Sassine Tunnel Trees

The ceramic trees that line Sassine Tunnel were also done by "Beirut Benches" artist Lena Kelekian

photo credit

In the “Words” portion of the website, Abdul Monaem Al Aris, former mayor of Beirut, had this to say about the embellishment project,

“One might ask, why pick this spot in Beirut and not elsewhere?  Well, because the Corniche symbolizes the city of Beirut standing against and rising above the ashes of the despicable war, and because the Corniche was and still is the place where restaurants, hotels, and tourist attractions meet.  In this exact place, also, our children and elders find a place of fun and solace, for they have the right to a safe and welcoming meeting place like this to enjoy.  For this, the Municipality of the City of Beirut has decided to implement the project of embellishing the Corniche, showing to everyone that Beirut lives and thrives by the genuine and sincere efforts of its citizens and all those who love it.  Why not, when the city is highly regarded as the portal to the orient, and the center where civilizations meet.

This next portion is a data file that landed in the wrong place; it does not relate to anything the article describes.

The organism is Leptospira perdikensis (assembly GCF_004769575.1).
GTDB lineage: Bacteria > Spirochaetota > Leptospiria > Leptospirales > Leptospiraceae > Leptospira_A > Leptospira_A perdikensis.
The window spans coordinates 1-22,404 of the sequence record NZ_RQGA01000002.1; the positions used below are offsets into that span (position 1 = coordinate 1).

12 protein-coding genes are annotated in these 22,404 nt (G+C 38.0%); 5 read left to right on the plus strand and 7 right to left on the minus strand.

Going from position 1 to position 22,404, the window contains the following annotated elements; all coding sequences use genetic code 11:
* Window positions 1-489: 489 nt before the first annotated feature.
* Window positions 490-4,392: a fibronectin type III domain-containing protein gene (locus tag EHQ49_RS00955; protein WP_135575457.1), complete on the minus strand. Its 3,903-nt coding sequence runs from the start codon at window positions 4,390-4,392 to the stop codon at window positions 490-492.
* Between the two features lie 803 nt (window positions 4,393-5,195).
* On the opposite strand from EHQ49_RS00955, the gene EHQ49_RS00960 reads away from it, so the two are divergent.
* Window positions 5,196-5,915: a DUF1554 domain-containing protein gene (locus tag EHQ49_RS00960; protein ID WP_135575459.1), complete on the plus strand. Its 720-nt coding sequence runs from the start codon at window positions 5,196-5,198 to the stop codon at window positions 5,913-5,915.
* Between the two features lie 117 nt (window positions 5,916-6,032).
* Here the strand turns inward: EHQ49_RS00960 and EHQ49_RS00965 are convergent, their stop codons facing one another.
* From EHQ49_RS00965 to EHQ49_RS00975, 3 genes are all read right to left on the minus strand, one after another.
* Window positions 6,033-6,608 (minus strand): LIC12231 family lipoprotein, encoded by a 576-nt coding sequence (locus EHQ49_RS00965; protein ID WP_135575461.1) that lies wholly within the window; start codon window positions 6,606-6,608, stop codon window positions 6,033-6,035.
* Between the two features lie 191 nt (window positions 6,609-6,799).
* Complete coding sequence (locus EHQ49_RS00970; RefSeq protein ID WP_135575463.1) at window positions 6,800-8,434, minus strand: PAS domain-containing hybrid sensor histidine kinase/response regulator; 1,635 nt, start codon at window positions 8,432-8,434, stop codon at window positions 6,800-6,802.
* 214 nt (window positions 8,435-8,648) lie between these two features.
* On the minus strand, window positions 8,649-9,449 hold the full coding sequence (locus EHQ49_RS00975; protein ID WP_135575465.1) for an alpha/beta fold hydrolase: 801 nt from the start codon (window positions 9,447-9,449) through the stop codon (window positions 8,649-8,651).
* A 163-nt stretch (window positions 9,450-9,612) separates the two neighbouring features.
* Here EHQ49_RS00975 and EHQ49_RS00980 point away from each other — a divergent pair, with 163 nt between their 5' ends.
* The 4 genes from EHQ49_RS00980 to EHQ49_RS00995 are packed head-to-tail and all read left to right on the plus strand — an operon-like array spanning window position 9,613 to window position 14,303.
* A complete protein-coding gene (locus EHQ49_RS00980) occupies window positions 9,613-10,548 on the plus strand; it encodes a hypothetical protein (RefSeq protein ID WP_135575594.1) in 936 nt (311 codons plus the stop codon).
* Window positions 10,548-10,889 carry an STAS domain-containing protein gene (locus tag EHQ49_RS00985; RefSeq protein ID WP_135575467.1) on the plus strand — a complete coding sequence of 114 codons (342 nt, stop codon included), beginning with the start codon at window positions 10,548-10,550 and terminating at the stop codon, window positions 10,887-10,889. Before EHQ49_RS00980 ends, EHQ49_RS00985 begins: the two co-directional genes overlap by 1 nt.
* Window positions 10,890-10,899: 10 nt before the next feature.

Our thanks to all those involved, and we hope that this project is one of a series of projects that will help show Beirut’s cultural identity.”

Abdul Monaem Al Aris

Former Mayor of Beirut

Beirut Benches

The benches stand in stark contrast to their surroundings..

photo credit

And finally, in an article by The Daily Star, titled “King of Tyre’s quest for Europa retold along Corniche,” Garine Tcholakian wrote this on the embellishment project and on the artist behind it,

“Lena Kelekian’s passionate commitment to icon and mural paintings has manifested itself in churches, permanent displays and outdoor projects around the world over the past 12 years.  Her latest endeavor, under the patronage of the Municipality of Beirut, is along the Corniche in Ain al-Mreisseh.  Kelekian speaks with contagious enthusiasm about the project as she sits by the sea on the first installment of her project – the uniquely decoratedbench on the Corniche across the Hard Rock Cafe covered in colorful cut-ceramic pieces.  It represents the legendary King Agenor of Tyre.  A year ago, Kelekian proposed – and gained approval from the Municipality of Beirut – for the Ain al-Mreisseh Corniche Waterfront-Avenue de Paris bench project.

Beirut Benches

The sample bench "King Agenor" completed by Kelekian Oct. 2001